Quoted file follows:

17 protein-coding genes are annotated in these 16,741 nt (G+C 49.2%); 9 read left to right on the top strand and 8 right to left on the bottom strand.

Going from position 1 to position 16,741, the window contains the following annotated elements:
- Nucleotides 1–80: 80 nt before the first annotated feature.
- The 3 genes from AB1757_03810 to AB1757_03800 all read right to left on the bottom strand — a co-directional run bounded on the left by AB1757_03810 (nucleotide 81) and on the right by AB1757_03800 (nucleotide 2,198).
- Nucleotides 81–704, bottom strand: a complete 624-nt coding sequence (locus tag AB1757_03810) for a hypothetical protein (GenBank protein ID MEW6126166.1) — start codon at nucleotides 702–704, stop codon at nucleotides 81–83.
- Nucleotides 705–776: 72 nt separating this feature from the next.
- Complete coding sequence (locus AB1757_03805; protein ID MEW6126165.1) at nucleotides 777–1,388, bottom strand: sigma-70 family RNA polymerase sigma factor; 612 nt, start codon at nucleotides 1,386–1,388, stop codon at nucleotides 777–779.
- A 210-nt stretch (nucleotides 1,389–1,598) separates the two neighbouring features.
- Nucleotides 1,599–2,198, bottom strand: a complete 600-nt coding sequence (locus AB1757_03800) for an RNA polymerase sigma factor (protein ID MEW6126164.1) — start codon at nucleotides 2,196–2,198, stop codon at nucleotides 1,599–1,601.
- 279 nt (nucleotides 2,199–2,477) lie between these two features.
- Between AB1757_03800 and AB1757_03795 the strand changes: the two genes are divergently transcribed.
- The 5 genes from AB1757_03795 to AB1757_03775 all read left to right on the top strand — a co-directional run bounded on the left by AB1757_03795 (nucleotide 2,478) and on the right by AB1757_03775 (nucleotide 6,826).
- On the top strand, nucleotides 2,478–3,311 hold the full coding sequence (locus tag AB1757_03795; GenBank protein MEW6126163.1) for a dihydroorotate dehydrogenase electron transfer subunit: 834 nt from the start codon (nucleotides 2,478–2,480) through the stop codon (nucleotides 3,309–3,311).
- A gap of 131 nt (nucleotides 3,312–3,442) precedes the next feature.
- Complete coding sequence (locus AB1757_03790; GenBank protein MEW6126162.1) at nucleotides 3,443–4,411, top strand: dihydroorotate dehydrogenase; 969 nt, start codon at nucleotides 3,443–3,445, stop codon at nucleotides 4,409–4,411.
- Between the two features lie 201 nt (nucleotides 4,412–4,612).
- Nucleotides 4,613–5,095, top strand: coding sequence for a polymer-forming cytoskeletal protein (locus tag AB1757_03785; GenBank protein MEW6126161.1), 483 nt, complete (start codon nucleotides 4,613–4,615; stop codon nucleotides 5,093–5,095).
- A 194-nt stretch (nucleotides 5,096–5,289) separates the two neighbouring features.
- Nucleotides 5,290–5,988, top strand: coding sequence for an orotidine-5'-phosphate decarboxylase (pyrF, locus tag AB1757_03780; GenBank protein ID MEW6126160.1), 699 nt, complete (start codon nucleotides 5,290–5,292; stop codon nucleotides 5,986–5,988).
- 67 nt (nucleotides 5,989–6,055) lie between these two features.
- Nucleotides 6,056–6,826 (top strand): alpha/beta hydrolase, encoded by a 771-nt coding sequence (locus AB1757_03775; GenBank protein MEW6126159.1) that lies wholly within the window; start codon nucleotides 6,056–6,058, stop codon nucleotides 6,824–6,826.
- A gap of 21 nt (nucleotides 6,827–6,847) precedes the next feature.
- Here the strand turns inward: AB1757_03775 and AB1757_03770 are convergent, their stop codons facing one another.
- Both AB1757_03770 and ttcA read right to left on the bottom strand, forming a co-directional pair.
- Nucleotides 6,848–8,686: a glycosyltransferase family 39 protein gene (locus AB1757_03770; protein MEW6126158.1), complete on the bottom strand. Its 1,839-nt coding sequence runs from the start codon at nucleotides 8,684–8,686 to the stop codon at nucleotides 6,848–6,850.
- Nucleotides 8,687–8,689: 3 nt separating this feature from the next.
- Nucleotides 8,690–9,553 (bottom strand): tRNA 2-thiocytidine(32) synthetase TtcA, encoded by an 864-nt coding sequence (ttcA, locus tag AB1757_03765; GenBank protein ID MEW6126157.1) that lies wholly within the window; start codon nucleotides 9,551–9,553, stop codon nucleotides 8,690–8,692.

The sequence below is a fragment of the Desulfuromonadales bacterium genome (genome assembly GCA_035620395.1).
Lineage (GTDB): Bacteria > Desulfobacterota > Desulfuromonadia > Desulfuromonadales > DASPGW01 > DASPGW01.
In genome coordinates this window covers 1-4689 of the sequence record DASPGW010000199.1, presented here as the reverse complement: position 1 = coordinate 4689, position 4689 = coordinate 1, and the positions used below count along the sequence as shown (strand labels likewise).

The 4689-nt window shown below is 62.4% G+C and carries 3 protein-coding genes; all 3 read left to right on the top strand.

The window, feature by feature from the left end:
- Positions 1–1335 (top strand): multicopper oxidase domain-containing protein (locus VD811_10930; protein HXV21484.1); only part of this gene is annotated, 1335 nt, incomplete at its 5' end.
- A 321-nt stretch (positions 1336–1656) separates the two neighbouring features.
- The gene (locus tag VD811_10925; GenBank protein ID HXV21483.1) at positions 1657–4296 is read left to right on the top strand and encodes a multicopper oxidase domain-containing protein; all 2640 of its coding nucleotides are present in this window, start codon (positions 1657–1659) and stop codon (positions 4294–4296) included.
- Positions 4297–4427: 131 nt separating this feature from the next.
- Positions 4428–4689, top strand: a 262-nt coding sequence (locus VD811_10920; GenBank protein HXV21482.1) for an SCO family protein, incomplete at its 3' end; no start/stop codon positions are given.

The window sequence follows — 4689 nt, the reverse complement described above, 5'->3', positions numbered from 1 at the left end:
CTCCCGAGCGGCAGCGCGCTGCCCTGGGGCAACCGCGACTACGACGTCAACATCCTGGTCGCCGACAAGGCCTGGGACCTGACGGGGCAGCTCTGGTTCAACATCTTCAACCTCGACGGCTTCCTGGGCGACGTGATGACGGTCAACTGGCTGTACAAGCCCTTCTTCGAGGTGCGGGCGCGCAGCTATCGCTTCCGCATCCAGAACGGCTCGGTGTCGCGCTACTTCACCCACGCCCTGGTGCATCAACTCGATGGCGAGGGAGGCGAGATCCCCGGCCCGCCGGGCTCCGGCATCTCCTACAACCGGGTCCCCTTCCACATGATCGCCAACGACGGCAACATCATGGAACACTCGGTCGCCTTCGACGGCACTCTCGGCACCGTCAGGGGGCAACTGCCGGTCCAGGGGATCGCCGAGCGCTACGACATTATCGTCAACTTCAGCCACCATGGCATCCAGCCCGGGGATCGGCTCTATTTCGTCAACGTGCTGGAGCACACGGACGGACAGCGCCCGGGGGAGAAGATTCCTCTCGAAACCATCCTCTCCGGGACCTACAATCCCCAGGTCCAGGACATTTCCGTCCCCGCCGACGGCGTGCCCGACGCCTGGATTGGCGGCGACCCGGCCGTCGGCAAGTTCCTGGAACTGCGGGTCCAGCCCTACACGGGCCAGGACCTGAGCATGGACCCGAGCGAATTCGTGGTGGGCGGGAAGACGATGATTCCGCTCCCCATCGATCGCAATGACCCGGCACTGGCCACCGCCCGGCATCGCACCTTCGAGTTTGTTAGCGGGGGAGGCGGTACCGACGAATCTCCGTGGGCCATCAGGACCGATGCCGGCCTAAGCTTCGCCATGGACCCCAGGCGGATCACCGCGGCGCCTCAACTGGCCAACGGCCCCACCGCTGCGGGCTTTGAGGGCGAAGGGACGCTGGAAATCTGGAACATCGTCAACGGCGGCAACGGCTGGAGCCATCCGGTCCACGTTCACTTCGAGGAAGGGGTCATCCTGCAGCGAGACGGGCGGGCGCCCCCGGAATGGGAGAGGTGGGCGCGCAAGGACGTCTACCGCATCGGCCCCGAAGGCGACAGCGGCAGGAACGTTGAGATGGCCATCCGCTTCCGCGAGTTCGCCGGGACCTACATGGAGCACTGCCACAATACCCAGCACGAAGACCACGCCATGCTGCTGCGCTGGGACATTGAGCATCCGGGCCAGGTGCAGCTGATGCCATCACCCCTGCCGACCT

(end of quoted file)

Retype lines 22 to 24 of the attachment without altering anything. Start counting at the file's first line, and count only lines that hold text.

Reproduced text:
- A gap of 21 nt (nucleotides 6,827–6,847) precedes the next feature.
- Here the strand turns inward: AB1757_03775 and AB1757_03770 are convergent, their stop codons facing one another.
- Both AB1757_03770 and ttcA read right to left on the bottom strand, forming a co-directional pair.